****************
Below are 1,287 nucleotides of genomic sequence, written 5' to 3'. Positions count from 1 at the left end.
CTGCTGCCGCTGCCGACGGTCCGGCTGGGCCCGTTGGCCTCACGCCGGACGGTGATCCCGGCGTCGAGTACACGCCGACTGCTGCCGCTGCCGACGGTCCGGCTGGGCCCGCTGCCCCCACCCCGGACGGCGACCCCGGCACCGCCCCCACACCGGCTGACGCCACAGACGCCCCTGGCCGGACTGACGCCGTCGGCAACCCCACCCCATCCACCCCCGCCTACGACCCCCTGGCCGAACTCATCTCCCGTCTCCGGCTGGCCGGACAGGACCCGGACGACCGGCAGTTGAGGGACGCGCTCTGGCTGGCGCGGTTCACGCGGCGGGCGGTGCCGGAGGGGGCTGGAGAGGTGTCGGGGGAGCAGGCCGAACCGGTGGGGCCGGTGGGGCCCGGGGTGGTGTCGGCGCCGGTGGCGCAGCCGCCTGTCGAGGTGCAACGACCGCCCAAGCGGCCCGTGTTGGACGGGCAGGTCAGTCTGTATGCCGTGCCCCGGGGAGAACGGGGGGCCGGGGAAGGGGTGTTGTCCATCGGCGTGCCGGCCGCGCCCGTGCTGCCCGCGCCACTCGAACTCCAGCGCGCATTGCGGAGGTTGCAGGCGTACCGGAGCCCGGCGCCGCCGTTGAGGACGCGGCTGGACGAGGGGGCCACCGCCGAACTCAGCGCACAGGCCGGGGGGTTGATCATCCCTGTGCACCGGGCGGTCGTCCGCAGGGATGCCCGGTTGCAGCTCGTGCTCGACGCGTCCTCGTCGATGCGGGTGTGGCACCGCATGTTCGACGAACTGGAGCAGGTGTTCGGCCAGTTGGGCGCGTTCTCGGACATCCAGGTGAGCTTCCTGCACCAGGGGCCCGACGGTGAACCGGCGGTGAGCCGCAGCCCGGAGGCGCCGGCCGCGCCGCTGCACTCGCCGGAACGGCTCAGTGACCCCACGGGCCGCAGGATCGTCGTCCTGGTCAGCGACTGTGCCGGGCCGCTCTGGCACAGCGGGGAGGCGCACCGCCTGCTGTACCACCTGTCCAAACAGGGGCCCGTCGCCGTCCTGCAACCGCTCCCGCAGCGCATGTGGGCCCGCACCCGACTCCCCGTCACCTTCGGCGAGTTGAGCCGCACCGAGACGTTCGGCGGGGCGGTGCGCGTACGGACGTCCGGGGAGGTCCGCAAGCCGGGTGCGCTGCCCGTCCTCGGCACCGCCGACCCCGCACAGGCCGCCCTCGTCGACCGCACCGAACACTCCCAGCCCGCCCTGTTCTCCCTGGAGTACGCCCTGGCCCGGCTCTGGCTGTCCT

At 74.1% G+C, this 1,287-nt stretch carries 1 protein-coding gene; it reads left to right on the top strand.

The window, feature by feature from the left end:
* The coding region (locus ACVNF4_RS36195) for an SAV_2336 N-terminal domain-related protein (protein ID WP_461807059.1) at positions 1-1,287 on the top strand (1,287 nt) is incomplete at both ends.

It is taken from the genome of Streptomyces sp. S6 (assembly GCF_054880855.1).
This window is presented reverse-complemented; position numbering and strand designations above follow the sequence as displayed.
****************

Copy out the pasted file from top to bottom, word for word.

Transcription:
Below are 1,287 nucleotides of genomic sequence, written 5' to 3'. Positions count from 1 at the left end.
CTGCTGCCGCTGCCGACGGTCCGGCTGGGCCCGTTGGCCTCACGCCGGACGGTGATCCCGGCGTCGAGTACACGCCGACTGCTGCCGCTGCCGACGGTCCGGCTGGGCCCGCTGCCCCCACCCCGGACGGCGACCCCGGCACCGCCCCCACACCGGCTGACGCCACAGACGCCCCTGGCCGGACTGACGCCGTCGGCAACCCCACCCCATCCACCCCCGCCTACGACCCCCTGGCCGAACTCATCTCCCGTCTCCGGCTGGCCGGACAGGACCCGGACGACCGGCAGTTGAGGGACGCGCTCTGGCTGGCGCGGTTCACGCGGCGGGCGGTGCCGGAGGGGGCTGGAGAGGTGTCGGGGGAGCAGGCCGAACCGGTGGGGCCGGTGGGGCCCGGGGTGGTGTCGGCGCCGGTGGCGCAGCCGCCTGTCGAGGTGCAACGACCGCCCAAGCGGCCCGTGTTGGACGGGCAGGTCAGTCTGTATGCCGTGCCCCGGGGAGAACGGGGGGCCGGGGAAGGGGTGTTGTCCATCGGCGTGCCGGCCGCGCCCGTGCTGCCCGCGCCACTCGAACTCCAGCGCGCATTGCGGAGGTTGCAGGCGTACCGGAGCCCGGCGCCGCCGTTGAGGACGCGGCTGGACGAGGGGGCCACCGCCGAACTCAGCGCACAGGCCGGGGGGTTGATCATCCCTGTGCACCGGGCGGTCGTCCGCAGGGATGCCCGGTTGCAGCTCGTGCTCGACGCGTCCTCGTCGATGCGGGTGTGGCACCGCATGTTCGACGAACTGGAGCAGGTGTTCGGCCAGTTGGGCGCGTTCTCGGACATCCAGGTGAGCTTCCTGCACCAGGGGCCCGACGGTGAACCGGCGGTGAGCCGCAGCCCGGAGGCGCCGGCCGCGCCGCTGCACTCGCCGGAACGGCTCAGTGACCCCACGGGCCGCAGGATCGTCGTCCTGGTCAGCGACTGTGCCGGGCCGCTCTGGCACAGCGGGGAGGCGCACCGCCTGCTGTACCACCTGTCCAAACAGGGGCCCGTCGCCGTCCTGCAACCGCTCCCGCAGCGCATGTGGGCCCGCACCCGACTCCCCGTCACCTTCGGCGAGTTGAGCCGCACCGAGACGTTCGGCGGGGCGGTGCGCGTACGGACGTCCGGGGAGGTCCGCAAGCCGGGTGCGCTGCCCGTCCTCGGCACCGCCGACCCCGCACAGGCCGCCCTCGTCGACCGCACCGAACACTCCCAGCCCGCCCTGTTCTCCCTGGAGTACGCCCTGGCCCGGCTCTGGCTGTCCT

At 74.1% G+C, this 1,287-nt stretch carries 1 protein-coding gene; it reads left to right on the top strand.

The window, feature by feature from the left end:
* The coding region (locus ACVNF4_RS36195) for an SAV_2336 N-terminal domain-related protein (protein ID WP_461807059.1) at positions 1-1,287 on the top strand (1,287 nt) is incomplete at both ends.

It is taken from the genome of Streptomyces sp. S6 (assembly GCF_054880855.1).
This window is presented reverse-complemented; position numbering and strand designations above follow the sequence as displayed.